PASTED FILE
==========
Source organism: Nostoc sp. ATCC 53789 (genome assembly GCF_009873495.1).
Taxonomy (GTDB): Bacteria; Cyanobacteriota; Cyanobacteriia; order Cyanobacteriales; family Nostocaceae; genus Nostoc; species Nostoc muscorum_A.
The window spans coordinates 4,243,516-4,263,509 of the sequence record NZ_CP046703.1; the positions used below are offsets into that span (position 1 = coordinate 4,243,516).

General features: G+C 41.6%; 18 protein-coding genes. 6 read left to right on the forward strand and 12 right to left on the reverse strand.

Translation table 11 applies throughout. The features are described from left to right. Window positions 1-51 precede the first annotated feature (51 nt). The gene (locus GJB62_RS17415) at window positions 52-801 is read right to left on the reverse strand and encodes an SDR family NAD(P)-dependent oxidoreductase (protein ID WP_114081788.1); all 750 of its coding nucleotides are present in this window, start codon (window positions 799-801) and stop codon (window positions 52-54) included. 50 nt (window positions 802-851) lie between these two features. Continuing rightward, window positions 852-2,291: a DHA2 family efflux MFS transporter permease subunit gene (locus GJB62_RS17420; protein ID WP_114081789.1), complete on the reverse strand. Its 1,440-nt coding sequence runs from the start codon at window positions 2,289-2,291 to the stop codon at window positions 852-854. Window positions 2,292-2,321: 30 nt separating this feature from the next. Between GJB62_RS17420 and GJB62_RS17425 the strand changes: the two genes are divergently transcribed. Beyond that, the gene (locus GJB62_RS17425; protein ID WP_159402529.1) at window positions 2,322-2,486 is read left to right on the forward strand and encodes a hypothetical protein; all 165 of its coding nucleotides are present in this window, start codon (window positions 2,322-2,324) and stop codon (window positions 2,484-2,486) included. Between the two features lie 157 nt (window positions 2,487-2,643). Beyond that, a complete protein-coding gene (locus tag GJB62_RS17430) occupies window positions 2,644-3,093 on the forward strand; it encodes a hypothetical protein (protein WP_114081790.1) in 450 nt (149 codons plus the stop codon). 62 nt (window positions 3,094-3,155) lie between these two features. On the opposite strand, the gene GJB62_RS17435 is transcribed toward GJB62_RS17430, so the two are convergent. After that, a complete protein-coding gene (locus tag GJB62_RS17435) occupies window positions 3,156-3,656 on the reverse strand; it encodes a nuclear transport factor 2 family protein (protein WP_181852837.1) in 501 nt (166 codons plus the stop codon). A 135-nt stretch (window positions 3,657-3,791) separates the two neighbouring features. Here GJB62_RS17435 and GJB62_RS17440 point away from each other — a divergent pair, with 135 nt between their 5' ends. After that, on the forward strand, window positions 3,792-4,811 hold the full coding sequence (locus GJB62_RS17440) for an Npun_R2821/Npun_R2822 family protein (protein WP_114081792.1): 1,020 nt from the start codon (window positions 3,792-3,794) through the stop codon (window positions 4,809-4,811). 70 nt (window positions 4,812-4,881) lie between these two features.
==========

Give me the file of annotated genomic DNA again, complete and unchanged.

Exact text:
Source organism: Nostoc sp. ATCC 53789 (genome assembly GCF_009873495.1).
Taxonomy (GTDB): Bacteria; Cyanobacteriota; Cyanobacteriia; order Cyanobacteriales; family Nostocaceae; genus Nostoc; species Nostoc muscorum_A.
The window spans coordinates 4,243,516-4,263,509 of the sequence record NZ_CP046703.1; the positions used below are offsets into that span (position 1 = coordinate 4,243,516).

General features: G+C 41.6%; 18 protein-coding genes. 6 read left to right on the forward strand and 12 right to left on the reverse strand.

Translation table 11 applies throughout. The features are described from left to right. Window positions 1-51 precede the first annotated feature (51 nt). The gene (locus GJB62_RS17415) at window positions 52-801 is read right to left on the reverse strand and encodes an SDR family NAD(P)-dependent oxidoreductase (protein ID WP_114081788.1); all 750 of its coding nucleotides are present in this window, start codon (window positions 799-801) and stop codon (window positions 52-54) included. 50 nt (window positions 802-851) lie between these two features. Continuing rightward, window positions 852-2,291: a DHA2 family efflux MFS transporter permease subunit gene (locus GJB62_RS17420; protein ID WP_114081789.1), complete on the reverse strand. Its 1,440-nt coding sequence runs from the start codon at window positions 2,289-2,291 to the stop codon at window positions 852-854. Window positions 2,292-2,321: 30 nt separating this feature from the next. Between GJB62_RS17420 and GJB62_RS17425 the strand changes: the two genes are divergently transcribed. Beyond that, the gene (locus GJB62_RS17425; protein ID WP_159402529.1) at window positions 2,322-2,486 is read left to right on the forward strand and encodes a hypothetical protein; all 165 of its coding nucleotides are present in this window, start codon (window positions 2,322-2,324) and stop codon (window positions 2,484-2,486) included. Between the two features lie 157 nt (window positions 2,487-2,643). Beyond that, a complete protein-coding gene (locus tag GJB62_RS17430) occupies window positions 2,644-3,093 on the forward strand; it encodes a hypothetical protein (protein WP_114081790.1) in 450 nt (149 codons plus the stop codon). 62 nt (window positions 3,094-3,155) lie between these two features. On the opposite strand, the gene GJB62_RS17435 is transcribed toward GJB62_RS17430, so the two are convergent. After that, a complete protein-coding gene (locus tag GJB62_RS17435) occupies window positions 3,156-3,656 on the reverse strand; it encodes a nuclear transport factor 2 family protein (protein WP_181852837.1) in 501 nt (166 codons plus the stop codon). A 135-nt stretch (window positions 3,657-3,791) separates the two neighbouring features. Here GJB62_RS17435 and GJB62_RS17440 point away from each other — a divergent pair, with 135 nt between their 5' ends. After that, on the forward strand, window positions 3,792-4,811 hold the full coding sequence (locus GJB62_RS17440) for an Npun_R2821/Npun_R2822 family protein (protein WP_114081792.1): 1,020 nt from the start codon (window positions 3,792-3,794) through the stop codon (window positions 4,809-4,811). 70 nt (window positions 4,812-4,881) lie between these two features.